2019 House Commemoration 1008 - Enrolled


  HOUSE COMMEMORATION    NO.  1008  

Introduced by:    Representatives Duba, Barthel, Bordeaux, Borglum, Brunner, Chaffee, Cwach, Dennert, Diedrich, Duvall, Frye-Mueller, Glanzer, Goodwin, Hansen, Haugaard, Healy, Jensen (Kevin), Johns, Johnson (Chris), Johnson (David), Lesmeister, Marty, McCleerey, Perry, Peterson (Kent), Post, Qualm, Reed, Ring, Rounds, Saba, Smith (Jamie), St John, Sullivan, Weis, Wiese, Willadsen, and York and Senators Heinert, Blare, DiSanto, Jensen (Phil), Nelson, Nesiba, Smith (VJ), Steinhauer, Wismer, and Youngberg
 

        
        A LEGISLATIVE COMMEMORATION, Recognizing February as Black History Month and South Dakota's rich history of African American achievements.

    WHEREAS, the first African American who laid foot in South Dakota was York, who participated in the Lewis and Clark expedition; and

    WHEREAS, Sarah "Aunt Sally" Campbell was the first African American woman to own property and an independent business in South Dakota, when she discovered gold in the Black Hills and subsequently owned a half dozen mining claims and became a successful entrepreneur; and

    WHEREAS, Cleveland Abbott was born in Yankton, graduated from high school in Watertown with sixteen varsity letters, graduated from South Dakota State College, now South Dakota State University, with fourteen varsity letters, was a football head coach at Tuskegee University for thirty-two seasons, served in World War I, and coached the first two African American gold medal winners; and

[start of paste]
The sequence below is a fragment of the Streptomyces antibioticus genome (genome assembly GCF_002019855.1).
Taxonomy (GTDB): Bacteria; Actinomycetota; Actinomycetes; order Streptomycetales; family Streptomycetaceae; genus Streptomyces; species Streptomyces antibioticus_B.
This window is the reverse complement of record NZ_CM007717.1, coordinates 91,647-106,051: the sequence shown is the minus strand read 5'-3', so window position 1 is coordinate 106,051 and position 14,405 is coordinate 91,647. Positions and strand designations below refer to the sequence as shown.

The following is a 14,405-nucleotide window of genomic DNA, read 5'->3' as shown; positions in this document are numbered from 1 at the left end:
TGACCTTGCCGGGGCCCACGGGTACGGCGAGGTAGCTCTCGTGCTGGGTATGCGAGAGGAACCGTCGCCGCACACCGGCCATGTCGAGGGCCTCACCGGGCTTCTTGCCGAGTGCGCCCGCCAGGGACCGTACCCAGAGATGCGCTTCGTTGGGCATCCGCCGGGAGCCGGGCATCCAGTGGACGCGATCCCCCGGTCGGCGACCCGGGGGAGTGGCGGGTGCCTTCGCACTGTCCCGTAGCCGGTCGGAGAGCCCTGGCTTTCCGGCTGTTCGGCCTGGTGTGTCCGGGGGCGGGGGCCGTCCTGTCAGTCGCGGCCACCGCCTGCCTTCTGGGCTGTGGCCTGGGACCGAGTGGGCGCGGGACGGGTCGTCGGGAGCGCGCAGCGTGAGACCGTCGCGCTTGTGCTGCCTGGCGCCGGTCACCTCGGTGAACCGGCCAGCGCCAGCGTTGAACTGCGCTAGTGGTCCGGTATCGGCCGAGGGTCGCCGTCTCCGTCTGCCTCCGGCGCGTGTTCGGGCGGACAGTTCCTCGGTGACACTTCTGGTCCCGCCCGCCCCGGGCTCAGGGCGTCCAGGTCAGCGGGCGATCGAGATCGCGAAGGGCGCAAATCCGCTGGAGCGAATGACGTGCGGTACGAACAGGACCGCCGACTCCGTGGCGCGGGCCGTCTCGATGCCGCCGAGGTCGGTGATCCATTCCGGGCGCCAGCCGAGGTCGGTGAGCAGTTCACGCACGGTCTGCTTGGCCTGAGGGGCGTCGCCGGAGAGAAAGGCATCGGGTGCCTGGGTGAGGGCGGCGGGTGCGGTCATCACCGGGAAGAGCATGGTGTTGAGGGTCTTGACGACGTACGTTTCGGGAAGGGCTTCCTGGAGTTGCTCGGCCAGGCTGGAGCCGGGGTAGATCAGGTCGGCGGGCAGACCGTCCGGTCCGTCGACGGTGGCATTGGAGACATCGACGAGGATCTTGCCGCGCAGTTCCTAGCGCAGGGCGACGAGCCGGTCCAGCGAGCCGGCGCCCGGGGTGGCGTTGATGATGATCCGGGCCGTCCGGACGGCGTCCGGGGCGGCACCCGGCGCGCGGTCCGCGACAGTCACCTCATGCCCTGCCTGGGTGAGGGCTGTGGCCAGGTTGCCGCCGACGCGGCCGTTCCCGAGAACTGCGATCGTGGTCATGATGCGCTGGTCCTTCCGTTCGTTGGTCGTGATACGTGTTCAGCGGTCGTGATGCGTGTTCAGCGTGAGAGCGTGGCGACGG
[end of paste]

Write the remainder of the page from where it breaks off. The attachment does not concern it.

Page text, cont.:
WHEREAS, Leonard "Bud" Williams, served in World War II, the Korean War, and the Vietnam War, served as Director of Student Activities at the Mitchell Vocational Institute, as a Mitchell city council member, and as mayor of Mitchell; and

    WHEREAS, the Reverend Dr. Martin Luther King, Jr., graced Sioux Falls, South Dakota, with his presence during the civil rights era; and

    WHEREAS, Kenny Anderson, Sr., was the first and, so far only, black city commissioner for the city of Sioux Falls and has a park and community center in the city named for him; and

    WHEREAS, Emma Armstrong who lived to be 102, lived in Sioux Falls since 1945, touched the lives of many of the people mentioned here, including Porter Williams, Kenny Anderson, Bud Williams, and Martin Luther King, Jr. among many others and dedicated her life to community service:

    NOW, THEREFORE, BE IT COMMEMORATED, by the Ninety-Fourth Legislature of the State of South Dakota, that the Legislature of the State of South Dakota commends and recognizes the deep history of African Americans in our great state and honors them throughout the month of February, Black History Month, and the rest of the year.

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